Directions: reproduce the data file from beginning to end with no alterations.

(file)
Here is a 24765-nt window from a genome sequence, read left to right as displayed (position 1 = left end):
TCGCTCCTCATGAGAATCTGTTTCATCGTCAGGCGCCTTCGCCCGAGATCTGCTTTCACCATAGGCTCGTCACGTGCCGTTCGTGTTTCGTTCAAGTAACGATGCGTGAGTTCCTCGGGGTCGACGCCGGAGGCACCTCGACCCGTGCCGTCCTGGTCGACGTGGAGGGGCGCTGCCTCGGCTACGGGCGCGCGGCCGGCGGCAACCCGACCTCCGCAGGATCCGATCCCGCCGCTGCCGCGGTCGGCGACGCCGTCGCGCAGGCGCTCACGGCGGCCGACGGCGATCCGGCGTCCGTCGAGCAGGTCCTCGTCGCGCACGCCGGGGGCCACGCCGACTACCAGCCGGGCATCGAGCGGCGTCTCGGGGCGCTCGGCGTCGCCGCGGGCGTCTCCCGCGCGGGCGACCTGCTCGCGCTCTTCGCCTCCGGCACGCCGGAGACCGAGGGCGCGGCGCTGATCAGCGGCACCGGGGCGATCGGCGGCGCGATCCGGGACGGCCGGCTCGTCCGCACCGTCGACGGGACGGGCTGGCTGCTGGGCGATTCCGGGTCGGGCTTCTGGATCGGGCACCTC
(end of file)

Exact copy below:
Here is a 24765-nt window from a genome sequence, read left to right as displayed (position 1 = left end):
TCGCTCCTCATGAGAATCTGTTTCATCGTCAGGCGCCTTCGCCCGAGATCTGCTTTCACCATAGGCTCGTCACGTGCCGTTCGTGTTTCGTTCAAGTAACGATGCGTGAGTTCCTCGGGGTCGACGCCGGAGGCACCTCGACCCGTGCCGTCCTGGTCGACGTGGAGGGGCGCTGCCTCGGCTACGGGCGCGCGGCCGGCGGCAACCCGACCTCCGCAGGATCCGATCCCGCCGCTGCCGCGGTCGGCGACGCCGTCGCGCAGGCGCTCACGGCGGCCGACGGCGATCCGGCGTCCGTCGAGCAGGTCCTCGTCGCGCACGCCGGGGGCCACGCCGACTACCAGCCGGGCATCGAGCGGCGTCTCGGGGCGCTCGGCGTCGCCGCGGGCGTCTCCCGCGCGGGCGACCTGCTCGCGCTCTTCGCCTCCGGCACGCCGGAGACCGAGGGCGCGGCGCTGATCAGCGGCACCGGGGCGATCGGCGGCGCGATCCGGGACGGCCGGCTCGTCCGCACCGTCGACGGGACGGGCTGGCTGCTGGGCGATTCCGGGTCGGGCTTCTGGATCGGGCACCTC